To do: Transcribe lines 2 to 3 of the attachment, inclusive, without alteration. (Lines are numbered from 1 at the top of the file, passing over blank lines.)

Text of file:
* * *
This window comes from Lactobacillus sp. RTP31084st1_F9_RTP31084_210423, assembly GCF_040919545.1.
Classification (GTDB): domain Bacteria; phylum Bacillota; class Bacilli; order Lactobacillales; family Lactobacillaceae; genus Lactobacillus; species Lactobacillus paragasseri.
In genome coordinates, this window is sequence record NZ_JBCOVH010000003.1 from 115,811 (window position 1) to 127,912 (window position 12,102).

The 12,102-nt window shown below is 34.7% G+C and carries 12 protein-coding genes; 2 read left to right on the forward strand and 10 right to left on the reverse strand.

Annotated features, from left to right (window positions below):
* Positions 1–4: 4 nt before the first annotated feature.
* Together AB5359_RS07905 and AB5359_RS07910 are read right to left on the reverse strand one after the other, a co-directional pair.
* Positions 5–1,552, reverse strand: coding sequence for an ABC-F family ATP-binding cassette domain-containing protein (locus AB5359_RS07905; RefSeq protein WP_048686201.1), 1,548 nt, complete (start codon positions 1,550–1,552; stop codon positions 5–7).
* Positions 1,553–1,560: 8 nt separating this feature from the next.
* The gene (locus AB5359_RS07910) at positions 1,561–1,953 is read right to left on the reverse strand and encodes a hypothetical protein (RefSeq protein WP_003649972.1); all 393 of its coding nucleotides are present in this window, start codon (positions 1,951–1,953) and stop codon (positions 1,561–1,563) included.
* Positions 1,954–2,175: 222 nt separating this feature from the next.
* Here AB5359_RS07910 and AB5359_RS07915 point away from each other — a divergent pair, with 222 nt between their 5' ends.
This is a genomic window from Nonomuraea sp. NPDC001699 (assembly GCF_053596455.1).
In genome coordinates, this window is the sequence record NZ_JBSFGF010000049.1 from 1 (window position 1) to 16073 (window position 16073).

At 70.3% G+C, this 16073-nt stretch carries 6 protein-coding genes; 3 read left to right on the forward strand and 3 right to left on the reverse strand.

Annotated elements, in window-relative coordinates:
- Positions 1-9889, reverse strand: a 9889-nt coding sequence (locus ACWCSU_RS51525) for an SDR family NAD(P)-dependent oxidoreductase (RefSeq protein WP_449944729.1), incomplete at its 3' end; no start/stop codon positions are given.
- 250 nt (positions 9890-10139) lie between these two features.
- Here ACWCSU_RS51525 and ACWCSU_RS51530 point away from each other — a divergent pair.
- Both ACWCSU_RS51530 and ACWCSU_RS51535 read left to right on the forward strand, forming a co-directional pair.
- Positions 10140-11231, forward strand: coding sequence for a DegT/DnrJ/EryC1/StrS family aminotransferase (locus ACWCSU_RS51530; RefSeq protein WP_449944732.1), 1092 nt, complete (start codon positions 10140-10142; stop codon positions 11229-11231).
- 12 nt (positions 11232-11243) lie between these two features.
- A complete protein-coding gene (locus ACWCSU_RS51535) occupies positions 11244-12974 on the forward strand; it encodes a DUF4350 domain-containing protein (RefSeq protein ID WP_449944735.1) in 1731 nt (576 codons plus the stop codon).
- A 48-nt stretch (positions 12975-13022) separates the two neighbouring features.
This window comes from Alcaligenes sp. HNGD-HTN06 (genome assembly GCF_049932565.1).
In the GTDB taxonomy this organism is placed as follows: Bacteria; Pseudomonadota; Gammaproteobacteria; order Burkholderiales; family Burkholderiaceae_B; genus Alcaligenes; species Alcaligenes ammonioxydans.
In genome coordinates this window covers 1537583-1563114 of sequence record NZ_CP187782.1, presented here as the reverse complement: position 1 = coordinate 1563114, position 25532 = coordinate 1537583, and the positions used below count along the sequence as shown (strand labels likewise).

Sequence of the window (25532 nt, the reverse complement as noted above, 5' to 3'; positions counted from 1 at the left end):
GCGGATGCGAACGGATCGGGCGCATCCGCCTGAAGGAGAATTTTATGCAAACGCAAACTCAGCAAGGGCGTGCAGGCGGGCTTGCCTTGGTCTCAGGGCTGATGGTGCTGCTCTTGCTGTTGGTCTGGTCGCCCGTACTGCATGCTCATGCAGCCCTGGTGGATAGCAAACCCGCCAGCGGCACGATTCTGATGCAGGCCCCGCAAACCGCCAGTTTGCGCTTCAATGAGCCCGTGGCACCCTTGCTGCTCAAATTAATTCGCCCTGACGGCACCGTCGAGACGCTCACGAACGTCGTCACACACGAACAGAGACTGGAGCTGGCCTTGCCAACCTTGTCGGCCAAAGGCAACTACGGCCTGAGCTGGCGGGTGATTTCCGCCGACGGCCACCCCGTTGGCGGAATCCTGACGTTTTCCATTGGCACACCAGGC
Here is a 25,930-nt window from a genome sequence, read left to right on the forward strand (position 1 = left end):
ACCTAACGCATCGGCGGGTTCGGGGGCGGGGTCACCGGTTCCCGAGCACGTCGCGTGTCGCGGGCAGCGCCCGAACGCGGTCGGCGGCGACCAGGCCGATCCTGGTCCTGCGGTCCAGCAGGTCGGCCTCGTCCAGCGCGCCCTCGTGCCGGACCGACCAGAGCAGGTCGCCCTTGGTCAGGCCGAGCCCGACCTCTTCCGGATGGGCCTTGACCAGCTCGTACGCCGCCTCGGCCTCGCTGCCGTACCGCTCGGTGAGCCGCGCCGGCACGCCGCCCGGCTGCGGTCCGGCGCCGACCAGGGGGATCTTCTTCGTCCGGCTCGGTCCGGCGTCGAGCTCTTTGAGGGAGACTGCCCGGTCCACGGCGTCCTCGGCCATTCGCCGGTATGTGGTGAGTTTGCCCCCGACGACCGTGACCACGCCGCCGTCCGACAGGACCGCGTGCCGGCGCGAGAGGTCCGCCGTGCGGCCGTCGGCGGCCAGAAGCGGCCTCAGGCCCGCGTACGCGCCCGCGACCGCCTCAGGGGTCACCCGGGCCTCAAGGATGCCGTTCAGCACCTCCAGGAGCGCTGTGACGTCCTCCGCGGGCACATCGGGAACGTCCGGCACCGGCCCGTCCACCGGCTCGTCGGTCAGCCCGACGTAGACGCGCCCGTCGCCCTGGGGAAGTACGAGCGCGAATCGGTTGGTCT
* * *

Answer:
Classification (GTDB): domain Bacteria; phylum Bacillota; class Bacilli; order Lactobacillales; family Lactobacillaceae; genus Lactobacillus; species Lactobacillus paragasseri.
In genome coordinates, this window is sequence record NZ_JBCOVH010000003.1 from 115,811 (window position 1) to 127,912 (window position 12,102).